>Two political opposites, President Bush and Democratic Senator and presidential candidate Hillary Clinton, have the honor of being chosen as the most admired man and woman, according to a USA Today-Gallup poll. Both were closely followed by former President Bill Clinton and talk show host Oprah Winfrey, respectively.
These results are based on the Dec. 14-16 USA Today/Gallup poll, which asked Americans, without prompting, to say what man and woman “living today in any part of the world, do [they] admire most?” Gallup has asked the most admired man and woman questions in this format in all but two years since 1948.
Other women who were named:
After Clinton and Winfrey, the remainder of the top 10 most admired women are Secretary of State Condoleezza Rice (5%), actress and humanitarian Angelina Jolie (3%), first lady Laura Bush (3%), former British Prime Minister Margaret Thatcher (2%), former Pakistani Prime Minister Benazir Bhutto (2%), House Speaker Nancy Pelosi, author Maya Angelou, and Queen Elizabeth II (all at 1%).
Other men who were named:
The remainder of the top 10 most admired men after Bush and Clinton are former Vice President Al Gore (6%), Sen. Barack Obama (5%), the Rev. Billy Graham (3%), former South African President Nelson Mandela (3%), former President George H.W. Bush (2%), Microsoft founder Bill Gates (2%), Pope Benedict XVI (2%), and former President Jimmy Carter (2%).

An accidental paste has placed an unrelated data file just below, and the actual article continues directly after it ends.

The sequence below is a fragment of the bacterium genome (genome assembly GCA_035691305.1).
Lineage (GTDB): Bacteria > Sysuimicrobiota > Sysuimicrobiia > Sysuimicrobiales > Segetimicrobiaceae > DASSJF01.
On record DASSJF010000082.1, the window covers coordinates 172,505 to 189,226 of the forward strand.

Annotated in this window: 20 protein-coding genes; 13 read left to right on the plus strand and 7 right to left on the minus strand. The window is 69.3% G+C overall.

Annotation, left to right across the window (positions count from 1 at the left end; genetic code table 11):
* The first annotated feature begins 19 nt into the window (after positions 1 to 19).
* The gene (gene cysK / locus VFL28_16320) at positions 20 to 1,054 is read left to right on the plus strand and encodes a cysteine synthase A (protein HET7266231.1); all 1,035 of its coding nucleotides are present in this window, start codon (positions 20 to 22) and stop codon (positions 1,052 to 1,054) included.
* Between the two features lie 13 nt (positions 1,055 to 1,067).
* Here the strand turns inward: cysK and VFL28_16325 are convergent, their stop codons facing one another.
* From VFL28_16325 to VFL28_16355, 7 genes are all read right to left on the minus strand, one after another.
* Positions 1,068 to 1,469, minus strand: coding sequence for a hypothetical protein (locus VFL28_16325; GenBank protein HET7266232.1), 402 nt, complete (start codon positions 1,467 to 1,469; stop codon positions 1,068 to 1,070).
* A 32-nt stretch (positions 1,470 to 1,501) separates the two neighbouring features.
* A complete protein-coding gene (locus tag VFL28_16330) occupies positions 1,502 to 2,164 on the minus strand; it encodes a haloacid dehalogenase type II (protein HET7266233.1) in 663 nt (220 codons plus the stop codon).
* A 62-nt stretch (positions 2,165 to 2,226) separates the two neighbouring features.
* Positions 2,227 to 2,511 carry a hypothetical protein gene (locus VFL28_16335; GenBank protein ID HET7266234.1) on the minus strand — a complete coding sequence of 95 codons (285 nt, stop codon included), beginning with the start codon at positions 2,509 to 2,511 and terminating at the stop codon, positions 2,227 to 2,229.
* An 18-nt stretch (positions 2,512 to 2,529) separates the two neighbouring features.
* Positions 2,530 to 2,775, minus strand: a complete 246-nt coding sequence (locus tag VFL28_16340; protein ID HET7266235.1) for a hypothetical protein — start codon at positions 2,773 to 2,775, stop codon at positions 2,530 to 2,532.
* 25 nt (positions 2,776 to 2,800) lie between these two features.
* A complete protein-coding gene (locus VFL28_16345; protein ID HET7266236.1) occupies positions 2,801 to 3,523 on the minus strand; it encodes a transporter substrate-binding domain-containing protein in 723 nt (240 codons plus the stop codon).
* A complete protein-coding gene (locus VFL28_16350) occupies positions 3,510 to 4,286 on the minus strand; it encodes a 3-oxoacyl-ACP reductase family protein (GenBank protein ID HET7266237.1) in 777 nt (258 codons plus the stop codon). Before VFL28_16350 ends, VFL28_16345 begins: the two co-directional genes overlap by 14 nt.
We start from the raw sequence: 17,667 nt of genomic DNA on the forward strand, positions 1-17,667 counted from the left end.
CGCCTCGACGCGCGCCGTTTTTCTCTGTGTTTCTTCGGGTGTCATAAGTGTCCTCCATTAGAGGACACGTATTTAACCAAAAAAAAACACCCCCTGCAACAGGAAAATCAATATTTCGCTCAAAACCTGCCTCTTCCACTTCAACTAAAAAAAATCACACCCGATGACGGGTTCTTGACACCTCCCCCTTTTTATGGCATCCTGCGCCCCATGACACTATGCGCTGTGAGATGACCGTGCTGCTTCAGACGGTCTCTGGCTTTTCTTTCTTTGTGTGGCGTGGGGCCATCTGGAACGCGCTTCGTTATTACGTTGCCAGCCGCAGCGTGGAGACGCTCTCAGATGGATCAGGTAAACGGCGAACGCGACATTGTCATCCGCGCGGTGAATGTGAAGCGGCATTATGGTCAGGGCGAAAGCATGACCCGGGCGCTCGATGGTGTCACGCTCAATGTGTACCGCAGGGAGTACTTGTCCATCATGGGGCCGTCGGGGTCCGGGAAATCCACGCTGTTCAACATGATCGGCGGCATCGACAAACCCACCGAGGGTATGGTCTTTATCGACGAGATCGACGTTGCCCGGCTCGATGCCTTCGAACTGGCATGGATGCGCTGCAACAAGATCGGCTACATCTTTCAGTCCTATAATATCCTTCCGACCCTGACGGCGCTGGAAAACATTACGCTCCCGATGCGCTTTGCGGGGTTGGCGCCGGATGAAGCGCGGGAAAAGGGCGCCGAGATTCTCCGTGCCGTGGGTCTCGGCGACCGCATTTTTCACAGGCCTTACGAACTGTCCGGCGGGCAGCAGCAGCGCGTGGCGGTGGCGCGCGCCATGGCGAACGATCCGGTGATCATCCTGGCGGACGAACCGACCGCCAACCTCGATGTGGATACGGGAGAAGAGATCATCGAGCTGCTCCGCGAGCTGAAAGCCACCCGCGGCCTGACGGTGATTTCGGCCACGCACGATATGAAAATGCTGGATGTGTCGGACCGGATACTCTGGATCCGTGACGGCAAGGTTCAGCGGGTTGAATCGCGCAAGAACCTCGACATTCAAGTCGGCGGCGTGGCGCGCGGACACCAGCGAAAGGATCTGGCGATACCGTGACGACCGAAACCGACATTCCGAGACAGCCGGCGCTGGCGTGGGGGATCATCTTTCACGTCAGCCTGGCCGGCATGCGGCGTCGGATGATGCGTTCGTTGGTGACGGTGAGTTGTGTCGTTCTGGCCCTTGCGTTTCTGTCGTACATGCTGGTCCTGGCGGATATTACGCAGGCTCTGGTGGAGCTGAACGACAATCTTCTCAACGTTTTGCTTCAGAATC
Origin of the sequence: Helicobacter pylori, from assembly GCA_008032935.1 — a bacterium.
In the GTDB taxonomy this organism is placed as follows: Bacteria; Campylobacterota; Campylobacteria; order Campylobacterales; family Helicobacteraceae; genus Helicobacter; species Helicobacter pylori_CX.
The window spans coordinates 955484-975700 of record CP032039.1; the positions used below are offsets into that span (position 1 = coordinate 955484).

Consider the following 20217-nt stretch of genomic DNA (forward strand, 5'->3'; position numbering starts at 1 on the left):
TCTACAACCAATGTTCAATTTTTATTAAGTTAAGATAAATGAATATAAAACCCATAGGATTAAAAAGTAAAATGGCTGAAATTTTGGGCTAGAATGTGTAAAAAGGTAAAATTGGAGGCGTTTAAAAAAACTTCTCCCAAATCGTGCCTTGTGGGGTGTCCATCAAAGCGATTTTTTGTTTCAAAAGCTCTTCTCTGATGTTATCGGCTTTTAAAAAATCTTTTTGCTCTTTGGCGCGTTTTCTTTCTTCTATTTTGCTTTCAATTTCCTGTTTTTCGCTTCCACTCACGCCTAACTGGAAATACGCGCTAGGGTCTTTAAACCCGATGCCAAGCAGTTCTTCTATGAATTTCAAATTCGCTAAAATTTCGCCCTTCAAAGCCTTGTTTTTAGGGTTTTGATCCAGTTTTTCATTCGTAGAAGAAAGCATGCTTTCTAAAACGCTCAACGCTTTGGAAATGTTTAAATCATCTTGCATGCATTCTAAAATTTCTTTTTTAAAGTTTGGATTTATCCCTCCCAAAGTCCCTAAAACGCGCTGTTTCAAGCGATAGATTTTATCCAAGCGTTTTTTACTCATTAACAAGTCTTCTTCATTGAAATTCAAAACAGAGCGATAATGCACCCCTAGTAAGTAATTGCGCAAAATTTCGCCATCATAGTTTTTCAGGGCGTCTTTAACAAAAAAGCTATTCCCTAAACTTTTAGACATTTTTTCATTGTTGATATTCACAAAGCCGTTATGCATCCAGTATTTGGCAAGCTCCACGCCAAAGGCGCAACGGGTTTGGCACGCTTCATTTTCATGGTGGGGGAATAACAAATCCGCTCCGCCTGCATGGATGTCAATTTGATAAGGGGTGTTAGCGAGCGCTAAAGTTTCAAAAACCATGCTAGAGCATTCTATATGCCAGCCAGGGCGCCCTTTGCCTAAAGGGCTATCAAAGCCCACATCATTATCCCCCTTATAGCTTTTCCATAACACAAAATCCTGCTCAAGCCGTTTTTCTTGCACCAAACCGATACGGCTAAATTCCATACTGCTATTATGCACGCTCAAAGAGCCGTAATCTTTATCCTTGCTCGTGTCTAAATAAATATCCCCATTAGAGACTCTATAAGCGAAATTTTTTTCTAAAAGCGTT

Some of these names are somewhat surprising, to say the least. Having the Clintons ranked so high makes me wonder if we are as polarized as political pundits claim we are. Also, the notion of Sen. Barack Obama being a rock star? If you relied solely on analysis from talking heads, one would think Sen. Obama could walk on water.
It was somewhat encouraging to see Maya Angelou and Nelson Mandela even mentioned, even though only four percent of poll participants mentioned their names. However, I can not understand why Angelina Jolie is ranked higher than Benazir Bhutto or House Speaker Nancy Pelosi.
You have in one corner a woman who is fighting for more freedom in one of America’s “allies” and the other woman leading her party in Congress. In the other corner, you have an actress who globe-trots and holds brown children for the cameras. Now, I’m not knocking Jolie for the work she does. I applaud her dedication to helping children in the world’s poorer nations. Not to mention she’s a great actress.
However, I’m questioning why Americans find Jolie more admirable than two women who are actually making history in their respective countries.
Maybe it’s a product of our celebrity-obsessed culture. Or maybe it’s a product of our subconscious resentment of women in power.